Christmas is upon us and the visiting population of holiday-makers and anglers have descended on the beautiful coastal strip of the Great Lakes. This time of year is difficult to fish the area around the bridge and lower lake beyond 10am; the number of watercraft crowding the clear water of the lake’s entrance is often scary.
What is also scary is the low level of understanding of the waterway rules and regulations by some of the water users. So be warned and be extra vigilant on the water for the next two months.
If you are not opposed to very early mornings, the area around the bridge and the weed flats around Miles (Sandy) Island are creeping with flathead and whiting. There are plenty of bait fish trying to stay out of the way of the pike, bonito and even frigate mackerel in Breckenridge Channel, and scattered on the edges of the current are the flathead.
There have been some big mommas with a pile of small male flathead hanging around them in the channel. If you are looking for a trophy fish, for photos and release, it is worth hitting the Breckenridge area. And if you hit a patch of smaller fish it may mean there is a big breeder close by. It goes without saying that the big flathead, over 70cm should be released after a few photos to ensure a good breeding stock for the future.
The edges of the sand flats are lousy with small whiting; the larger fish, as shadows, can be seen off in the deeper water. A live yabby or beach worm fished at slack water, around the bridge area, will attract the better size whiting.
Surprisingly the bridge pylons haven’t been holding any decent bream but there have been some large flathead hiding behind the pylons on the run-out tide.
The deeper water pylons on the Tuncurry side of the bridge has been producing some sizable luderick on yabbies and weed, and it is a great spot to try for those wanting a few live yellowtail.
The deep edge of the sand island opposite the Tuncurry Co-op is a good spot to fish for drifting baits during the last of run-out and the first of the run-in. Good whiting, bream and flathead are often caught in this area and school mulloway are certainly not out of the question.
The break wall has no real consistency to it, which is common for this time of the year. Patchy decent fish are separated by the rubbish like toads and butterfish so target the early morning and evening/nights for fishing the walls.
The mulloway have been very hit and miss so it is a matter of keeping your ear out for whispers of fish, although the new moon period run-out of an evening should produce fish.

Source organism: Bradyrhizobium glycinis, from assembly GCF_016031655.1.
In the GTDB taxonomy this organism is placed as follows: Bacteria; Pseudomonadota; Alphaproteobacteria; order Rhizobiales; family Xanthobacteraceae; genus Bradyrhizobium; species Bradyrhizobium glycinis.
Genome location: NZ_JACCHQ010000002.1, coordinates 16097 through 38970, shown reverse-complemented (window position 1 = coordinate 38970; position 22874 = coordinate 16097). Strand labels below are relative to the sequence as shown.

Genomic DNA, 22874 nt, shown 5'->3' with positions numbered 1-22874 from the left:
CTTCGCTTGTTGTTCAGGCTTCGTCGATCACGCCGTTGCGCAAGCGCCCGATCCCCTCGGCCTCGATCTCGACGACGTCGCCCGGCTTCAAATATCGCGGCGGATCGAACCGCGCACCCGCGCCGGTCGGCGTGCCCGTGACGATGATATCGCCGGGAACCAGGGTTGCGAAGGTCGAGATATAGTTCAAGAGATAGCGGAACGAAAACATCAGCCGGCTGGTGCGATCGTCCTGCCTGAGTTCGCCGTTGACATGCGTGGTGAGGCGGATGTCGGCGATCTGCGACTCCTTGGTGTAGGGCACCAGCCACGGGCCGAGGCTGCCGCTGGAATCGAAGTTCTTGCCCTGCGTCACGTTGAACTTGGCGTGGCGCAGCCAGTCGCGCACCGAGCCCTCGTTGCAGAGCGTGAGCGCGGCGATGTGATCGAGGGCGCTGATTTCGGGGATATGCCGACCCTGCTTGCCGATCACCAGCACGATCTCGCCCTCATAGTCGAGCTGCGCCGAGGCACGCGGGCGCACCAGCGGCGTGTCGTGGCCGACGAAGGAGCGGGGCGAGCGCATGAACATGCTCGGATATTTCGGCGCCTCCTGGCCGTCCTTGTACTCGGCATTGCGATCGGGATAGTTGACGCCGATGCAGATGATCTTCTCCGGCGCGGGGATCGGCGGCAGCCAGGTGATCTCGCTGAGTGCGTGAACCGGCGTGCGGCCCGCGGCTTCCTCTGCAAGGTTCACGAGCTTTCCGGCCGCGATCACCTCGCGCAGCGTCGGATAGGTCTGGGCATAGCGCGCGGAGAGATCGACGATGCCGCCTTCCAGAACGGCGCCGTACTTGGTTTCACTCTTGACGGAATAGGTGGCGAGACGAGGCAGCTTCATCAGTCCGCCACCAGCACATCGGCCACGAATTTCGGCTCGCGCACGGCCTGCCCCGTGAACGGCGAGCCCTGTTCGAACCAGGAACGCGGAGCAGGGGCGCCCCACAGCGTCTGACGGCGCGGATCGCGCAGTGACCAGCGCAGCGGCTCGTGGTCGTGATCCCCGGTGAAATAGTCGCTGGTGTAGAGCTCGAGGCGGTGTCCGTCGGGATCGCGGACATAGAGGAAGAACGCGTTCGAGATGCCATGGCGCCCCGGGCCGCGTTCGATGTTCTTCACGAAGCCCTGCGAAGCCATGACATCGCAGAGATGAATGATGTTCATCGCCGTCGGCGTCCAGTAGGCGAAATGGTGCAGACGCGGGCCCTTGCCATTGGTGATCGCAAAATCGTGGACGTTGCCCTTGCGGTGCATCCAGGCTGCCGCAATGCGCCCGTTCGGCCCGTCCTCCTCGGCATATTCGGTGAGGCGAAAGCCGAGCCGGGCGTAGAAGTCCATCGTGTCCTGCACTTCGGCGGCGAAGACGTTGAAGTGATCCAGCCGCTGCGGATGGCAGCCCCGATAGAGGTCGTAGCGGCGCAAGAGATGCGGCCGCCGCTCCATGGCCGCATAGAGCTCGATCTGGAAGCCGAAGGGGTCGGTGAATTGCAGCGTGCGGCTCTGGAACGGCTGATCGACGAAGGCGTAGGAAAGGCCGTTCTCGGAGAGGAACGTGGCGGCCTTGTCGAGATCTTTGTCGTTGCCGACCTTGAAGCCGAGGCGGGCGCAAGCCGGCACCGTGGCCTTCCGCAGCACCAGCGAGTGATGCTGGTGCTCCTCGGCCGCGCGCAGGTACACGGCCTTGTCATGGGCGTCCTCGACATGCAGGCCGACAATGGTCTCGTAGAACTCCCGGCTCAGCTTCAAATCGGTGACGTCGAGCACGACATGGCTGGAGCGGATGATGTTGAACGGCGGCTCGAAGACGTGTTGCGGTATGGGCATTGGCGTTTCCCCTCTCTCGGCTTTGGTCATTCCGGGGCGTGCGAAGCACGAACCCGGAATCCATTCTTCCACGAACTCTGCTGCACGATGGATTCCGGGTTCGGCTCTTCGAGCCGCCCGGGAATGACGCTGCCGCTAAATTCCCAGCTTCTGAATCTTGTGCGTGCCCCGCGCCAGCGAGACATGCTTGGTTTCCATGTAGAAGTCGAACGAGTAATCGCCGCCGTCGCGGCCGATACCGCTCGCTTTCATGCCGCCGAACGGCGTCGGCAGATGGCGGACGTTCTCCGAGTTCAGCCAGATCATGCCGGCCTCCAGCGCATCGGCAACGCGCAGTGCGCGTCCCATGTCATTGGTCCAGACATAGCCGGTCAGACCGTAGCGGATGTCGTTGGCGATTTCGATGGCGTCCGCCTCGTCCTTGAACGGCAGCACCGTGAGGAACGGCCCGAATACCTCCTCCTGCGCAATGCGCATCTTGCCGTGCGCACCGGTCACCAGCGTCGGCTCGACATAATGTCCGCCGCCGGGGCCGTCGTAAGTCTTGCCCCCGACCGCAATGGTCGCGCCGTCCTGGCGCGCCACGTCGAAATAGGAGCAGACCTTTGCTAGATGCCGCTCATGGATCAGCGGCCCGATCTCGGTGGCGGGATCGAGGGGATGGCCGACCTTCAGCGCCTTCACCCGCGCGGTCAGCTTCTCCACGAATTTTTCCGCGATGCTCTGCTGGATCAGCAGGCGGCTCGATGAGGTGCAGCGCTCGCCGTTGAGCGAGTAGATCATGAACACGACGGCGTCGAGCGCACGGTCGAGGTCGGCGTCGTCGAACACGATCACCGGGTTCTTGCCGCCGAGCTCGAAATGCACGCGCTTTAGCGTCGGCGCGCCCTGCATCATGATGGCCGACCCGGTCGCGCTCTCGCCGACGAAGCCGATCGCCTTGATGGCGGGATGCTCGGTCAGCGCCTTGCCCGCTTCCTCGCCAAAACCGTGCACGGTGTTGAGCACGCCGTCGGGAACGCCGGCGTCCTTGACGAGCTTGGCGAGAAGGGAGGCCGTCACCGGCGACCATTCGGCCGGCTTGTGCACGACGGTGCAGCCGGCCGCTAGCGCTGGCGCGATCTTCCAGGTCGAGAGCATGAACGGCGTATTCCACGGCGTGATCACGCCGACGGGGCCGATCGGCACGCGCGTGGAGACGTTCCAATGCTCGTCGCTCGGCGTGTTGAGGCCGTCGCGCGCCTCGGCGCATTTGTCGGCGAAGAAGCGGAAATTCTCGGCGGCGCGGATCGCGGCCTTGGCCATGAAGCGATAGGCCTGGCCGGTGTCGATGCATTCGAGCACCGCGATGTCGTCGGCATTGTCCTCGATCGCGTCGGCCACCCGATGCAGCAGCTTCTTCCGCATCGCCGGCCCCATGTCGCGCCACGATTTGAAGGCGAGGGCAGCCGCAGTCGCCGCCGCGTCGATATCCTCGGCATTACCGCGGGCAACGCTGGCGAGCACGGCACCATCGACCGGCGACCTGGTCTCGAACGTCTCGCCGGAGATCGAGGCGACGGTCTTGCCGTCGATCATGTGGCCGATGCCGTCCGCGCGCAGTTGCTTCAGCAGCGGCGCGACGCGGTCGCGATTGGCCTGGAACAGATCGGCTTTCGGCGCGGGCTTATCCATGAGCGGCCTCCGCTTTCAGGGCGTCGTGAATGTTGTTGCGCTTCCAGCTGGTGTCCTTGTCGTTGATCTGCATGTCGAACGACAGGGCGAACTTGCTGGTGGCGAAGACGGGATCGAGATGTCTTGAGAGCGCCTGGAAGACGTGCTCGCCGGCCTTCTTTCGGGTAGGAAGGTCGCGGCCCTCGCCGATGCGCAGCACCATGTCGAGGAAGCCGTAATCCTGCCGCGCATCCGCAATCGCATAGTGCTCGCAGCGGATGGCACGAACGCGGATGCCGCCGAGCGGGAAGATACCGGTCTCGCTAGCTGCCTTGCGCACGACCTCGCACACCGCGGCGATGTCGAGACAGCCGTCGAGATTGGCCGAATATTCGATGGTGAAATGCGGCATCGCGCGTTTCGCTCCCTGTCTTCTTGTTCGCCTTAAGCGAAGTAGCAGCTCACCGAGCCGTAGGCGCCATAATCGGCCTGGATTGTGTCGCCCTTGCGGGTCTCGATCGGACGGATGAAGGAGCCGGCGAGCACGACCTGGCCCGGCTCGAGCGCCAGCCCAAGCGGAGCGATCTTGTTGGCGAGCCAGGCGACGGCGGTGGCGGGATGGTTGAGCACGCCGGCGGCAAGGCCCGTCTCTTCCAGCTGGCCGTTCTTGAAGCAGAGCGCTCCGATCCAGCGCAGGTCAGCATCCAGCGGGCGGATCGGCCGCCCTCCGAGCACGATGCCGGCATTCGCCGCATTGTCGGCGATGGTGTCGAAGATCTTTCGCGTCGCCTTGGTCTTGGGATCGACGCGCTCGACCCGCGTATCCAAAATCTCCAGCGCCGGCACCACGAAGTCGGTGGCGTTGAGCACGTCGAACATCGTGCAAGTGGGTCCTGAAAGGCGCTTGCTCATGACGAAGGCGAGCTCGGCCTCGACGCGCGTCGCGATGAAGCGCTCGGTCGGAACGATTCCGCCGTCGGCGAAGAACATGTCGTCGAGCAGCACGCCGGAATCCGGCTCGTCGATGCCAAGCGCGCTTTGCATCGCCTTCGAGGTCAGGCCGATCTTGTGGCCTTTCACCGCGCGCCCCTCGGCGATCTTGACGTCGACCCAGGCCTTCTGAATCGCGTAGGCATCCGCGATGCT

The new moon run-out of a night is also producing plenty of prawns and blue swimmer crabs for anglers that care to take up positions in Breckenridge Channel or other spots around the lake. A few days either side of the 10 December is your next best opportunity to catch a feed of prawns and have a great night out. If you’re keen, a rod set with a live prawn on it will catch you some stud whiting, bream and even a nocturnal flatty or two.
Beach fishing along the Mid North Coast comes into its own during the summer months. The bream, whiting and dart are certainly entertaining with early morning tailor and the chance of a balmy evening mulloway enough to encourage anglers to put in the time.
Catching beach worms is made easier with an increase in their feeding activity and they are certainly the best bait on the sandy strip, this time of the year. With the formations and gutters on the beaches changing so quickly, it is worth a bit of time checking out the local area. Celito and Seven Mile beaches are pretty safe bets for good gutters.
The small bonito have started coming closer to shore and with them come some big kingfish and cobia. A few early contacts with small black marlin are likely until the water warms up a bit.
The local reef fishing is producing a few pan-sized snapper and an increasing number of flathead and other mixed species like sergeant baker and some trag.
I don’t expect offshore reef fishing will improve until we get some rain and a bit of a flush. Until then we can just take advantage of the dry spell with top water breaming and prawning being the pick of the month.
Have a safe and Happy Christmas and make time for the two ‘Fs’ – family and fishing.
Not all the bream in the lake are this big, but it is a great sign for the future of system.
This is the size bream we have come to expect in the rivers and lake. Top water action is red hot and with a lack of rain will or should improve to a great season.
Fish around the bridge with poppers and you’ll be tangling with some stud whiting and good bream. You may also get surprised with a bonito or two.Reads: 2433